My point here is that we claim entitlement to land space because of some business deals and treaty agreements. We also claim some special entitlement as superior human beings–Manifest Destiny being one example. I believe the people who lived and died on this land still hold some claim because of the bones and spirits that remain. The question looms as to who they might be.

They might be Sioux people who seemed to have been pushed out as Anishinaabe people arrived from the east, fleeing a prophecy. Perhaps title belongs to people here long before any Sioux. Land Entitlement is often murky. My sense is Pottawatomi history lives here along with Ojibwe, but that is just a feeling.

Actually, my legal entitlement does not include mineral rights, and, morally, I do not claim artifacts that might be found. Ojibwe, Pottawatomi, and others may have anything I uncover.

The questions for your consideration are these: What space are you entitled to own? By what right do you claim entitlement? How is this entitlement affected by your choice of land use?

Aldo Leopold, founder of UW Wildlife Ecology in Madison, wrote on the concept of Land Ethic. He hoped our human evolution would arrive at an application of ethics to land use including the space and everything within it, living and nonliving. This was published after his death in a collection called A SAND COUNTY ALMANAC. He was an optimist. Still, land use is one of the most important issues and ethical concerns. What could be more important?

I’ll tell you. On what I believe was my last field trip as a teacher, I asked the students, high school Juniors and Seniors, to view Devil’s Lake with a concern for land use. While one class went with a former student, I asked the second class to ponder the land use question while sitting quietly near the effigy mounds on the north shore.

Nancy and I watched as I called them back and asked what they had learned. The answer I got caused us to just look at each other. I said, “Well, I guess we can go home, now,” because the answer felt like the very reason those mounds had been built.

One student said that she didn’t know if she had learned anything, but she had decided something. “I decided land appreciation is more important than land use.”

Mind Wind: My Domain

We have established the abundance of space in our universe. Here on this finite marble we call home, Earth, there is also an abundance of space. This became clear to me as I traveled across the states west of the Mississippi. We crossed miles and miles of open grasslands, desert, and mountains. Geographically, Arizona is the fourth largest state in our Union, so I was very surprised when I looked for my own space here.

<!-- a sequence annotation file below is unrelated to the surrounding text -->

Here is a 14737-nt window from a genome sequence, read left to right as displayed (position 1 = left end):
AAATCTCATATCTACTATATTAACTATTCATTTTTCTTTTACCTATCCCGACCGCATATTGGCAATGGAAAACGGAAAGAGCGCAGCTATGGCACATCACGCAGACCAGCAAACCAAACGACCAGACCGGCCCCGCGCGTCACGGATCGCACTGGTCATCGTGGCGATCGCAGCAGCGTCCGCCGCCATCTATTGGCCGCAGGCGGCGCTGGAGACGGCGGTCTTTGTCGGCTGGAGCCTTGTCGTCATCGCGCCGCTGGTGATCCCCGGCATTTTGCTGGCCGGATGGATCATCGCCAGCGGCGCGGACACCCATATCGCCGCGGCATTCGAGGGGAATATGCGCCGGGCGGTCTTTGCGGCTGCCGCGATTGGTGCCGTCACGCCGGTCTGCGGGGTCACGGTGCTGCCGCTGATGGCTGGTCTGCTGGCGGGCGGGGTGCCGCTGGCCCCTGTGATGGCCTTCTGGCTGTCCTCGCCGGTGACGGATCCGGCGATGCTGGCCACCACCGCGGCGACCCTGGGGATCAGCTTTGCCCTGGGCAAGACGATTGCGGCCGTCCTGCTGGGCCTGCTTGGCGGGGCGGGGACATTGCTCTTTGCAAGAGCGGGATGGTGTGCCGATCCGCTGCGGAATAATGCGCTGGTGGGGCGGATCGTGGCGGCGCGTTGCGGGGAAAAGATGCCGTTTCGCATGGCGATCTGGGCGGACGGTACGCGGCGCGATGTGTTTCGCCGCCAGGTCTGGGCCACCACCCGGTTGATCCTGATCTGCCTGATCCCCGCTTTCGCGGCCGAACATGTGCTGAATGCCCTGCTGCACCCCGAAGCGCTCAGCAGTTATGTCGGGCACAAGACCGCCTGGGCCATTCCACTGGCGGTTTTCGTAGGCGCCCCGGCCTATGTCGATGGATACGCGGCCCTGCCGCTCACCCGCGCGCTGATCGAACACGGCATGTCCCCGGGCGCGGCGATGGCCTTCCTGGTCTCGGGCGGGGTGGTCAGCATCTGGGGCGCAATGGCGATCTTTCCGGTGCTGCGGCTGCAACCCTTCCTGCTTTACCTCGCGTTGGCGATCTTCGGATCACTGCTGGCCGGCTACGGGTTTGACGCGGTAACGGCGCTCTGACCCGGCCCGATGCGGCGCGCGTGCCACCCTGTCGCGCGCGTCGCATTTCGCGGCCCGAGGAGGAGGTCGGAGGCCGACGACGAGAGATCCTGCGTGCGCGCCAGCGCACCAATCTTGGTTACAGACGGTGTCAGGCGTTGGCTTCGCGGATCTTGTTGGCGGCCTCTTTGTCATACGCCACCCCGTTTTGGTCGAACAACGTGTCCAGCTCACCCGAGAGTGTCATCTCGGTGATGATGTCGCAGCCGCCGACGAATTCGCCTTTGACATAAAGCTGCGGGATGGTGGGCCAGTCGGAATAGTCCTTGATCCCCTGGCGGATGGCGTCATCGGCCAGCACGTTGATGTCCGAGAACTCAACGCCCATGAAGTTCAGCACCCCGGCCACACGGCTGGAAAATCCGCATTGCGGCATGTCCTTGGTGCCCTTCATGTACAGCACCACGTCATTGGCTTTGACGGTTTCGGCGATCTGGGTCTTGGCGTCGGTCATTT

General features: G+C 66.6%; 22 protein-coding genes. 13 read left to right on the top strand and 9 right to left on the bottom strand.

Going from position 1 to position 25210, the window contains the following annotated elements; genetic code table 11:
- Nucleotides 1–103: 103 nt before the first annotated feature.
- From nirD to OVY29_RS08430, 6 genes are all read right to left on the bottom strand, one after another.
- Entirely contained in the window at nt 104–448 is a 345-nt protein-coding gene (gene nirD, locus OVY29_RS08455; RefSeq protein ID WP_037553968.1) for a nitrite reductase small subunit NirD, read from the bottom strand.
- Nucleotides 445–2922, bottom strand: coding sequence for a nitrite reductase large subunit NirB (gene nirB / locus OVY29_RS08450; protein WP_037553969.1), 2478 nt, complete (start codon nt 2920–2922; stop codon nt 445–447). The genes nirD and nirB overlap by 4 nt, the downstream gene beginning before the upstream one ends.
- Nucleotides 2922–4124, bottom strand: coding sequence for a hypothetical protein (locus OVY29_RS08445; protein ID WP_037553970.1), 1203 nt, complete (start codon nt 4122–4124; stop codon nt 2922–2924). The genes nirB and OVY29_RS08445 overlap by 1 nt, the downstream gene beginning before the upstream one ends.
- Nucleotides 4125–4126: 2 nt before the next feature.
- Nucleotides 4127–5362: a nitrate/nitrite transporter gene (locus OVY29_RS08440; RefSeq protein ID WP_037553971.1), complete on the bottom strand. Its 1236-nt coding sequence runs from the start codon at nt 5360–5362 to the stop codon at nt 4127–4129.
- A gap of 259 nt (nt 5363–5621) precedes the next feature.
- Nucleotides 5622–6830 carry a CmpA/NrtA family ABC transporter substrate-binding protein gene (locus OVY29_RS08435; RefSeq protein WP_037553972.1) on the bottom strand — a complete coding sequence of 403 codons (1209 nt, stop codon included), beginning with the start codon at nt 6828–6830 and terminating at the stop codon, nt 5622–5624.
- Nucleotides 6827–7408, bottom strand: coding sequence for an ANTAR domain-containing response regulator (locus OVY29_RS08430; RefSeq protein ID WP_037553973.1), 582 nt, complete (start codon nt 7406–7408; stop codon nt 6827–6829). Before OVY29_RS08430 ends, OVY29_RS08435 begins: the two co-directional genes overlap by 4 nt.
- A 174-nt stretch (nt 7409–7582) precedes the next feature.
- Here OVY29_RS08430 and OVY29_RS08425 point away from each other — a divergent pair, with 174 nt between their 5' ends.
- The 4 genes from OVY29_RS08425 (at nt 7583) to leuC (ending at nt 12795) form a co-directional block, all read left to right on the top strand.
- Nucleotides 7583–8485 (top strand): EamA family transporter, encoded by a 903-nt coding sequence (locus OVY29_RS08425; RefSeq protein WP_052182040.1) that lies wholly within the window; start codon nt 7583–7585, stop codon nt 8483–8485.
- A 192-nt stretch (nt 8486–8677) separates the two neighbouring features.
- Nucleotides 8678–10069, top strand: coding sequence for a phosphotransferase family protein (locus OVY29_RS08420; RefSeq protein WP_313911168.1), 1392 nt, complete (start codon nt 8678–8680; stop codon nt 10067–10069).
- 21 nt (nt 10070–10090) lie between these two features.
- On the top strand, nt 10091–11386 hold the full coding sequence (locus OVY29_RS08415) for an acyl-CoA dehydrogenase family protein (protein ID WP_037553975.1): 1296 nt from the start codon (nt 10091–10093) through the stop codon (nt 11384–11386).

Yuma has approximately 75 RV parks of various flavors. Most have spaces somewhere in the 2000 square feet range, many less. When we began looking for a spot, I literally became ill, sick to my stomach. We lived almost 8 years in our RV full time but never in one of those crowded parks.

My wife chose to work the first 4 years in Casa Grande, and we found a new RV park with fewer amenities but very large spaces set in the desert of Cactus Forest 30 miles away. We had a space the size of a city home lot set on the park edge and a view of saguaro-mesquite desert with trails to walk. She said she made the choice for her dog, but I think she knew this country boy needed the room.

In Yuma Foothills, we found a lot to rent from another traveling nurse. We shared the space with them, but had plenty of room in a mixed neighborhood of homes, mobiles, and RVs. It seemed diverse in home style if not ethnicity. We also had a golf course and Fortuna Wash for the dog and me to wander. For Midwesterners, a wash is a stream bed dry almost all of the time—although I have seen it run wild a couple of times.

Now we live in 1300 square feet on a lot in a slow-growing development, so it still feels like I have plenty of space. There is also some undeveloped desert to walk with my dog, but it is not mine.

Mine, mine, mine. The place in Northern Wisconsin I call mine, or Lonesome Pines, is my domain. Nancy and I own it, all 27 acres. I can walk into my woods and be as alone as I want to be. Funny thing, though—I never feel alone there. Actually, regardless what the deed says, I don’t believe it is all mine. I just pay the taxes for the privilege of being adopted by the land as temporary caretaker.

The day will come when I have to let it go. The opportunity to “own” a special place, a personal space of some acres, comes along rarely. I bought one in 1974 and had to let it go in divorce in 1980. I didn’t find Lonesome Pines until 1998. But, someday, because of economics or declining caretaker abilities, I will have to say goodbye, again.

If there is a point, today, it is that space is abundant, but special places are not. This makes space similar to time. It is what it is–dependent upon our attitudes and perceptions, particularly regarding the relationship between place and us, a very personal relationship in my case. I leave you with a poem I wrote at the time I had to sell my little farm in Dane County in 1980.

But, hey, that got me to Beaver Dam Unified School District.

DAMNED FOOL

That old, run down farm,

Wasn’t all that much,

Twenty acres of silt over clay,

A barn and, half a house,

Too much work, too much money,

Never would reward,

It was a damned fool place all right,

So why do I miss it so?

And I have to let it go,

Too bad, I fit it so.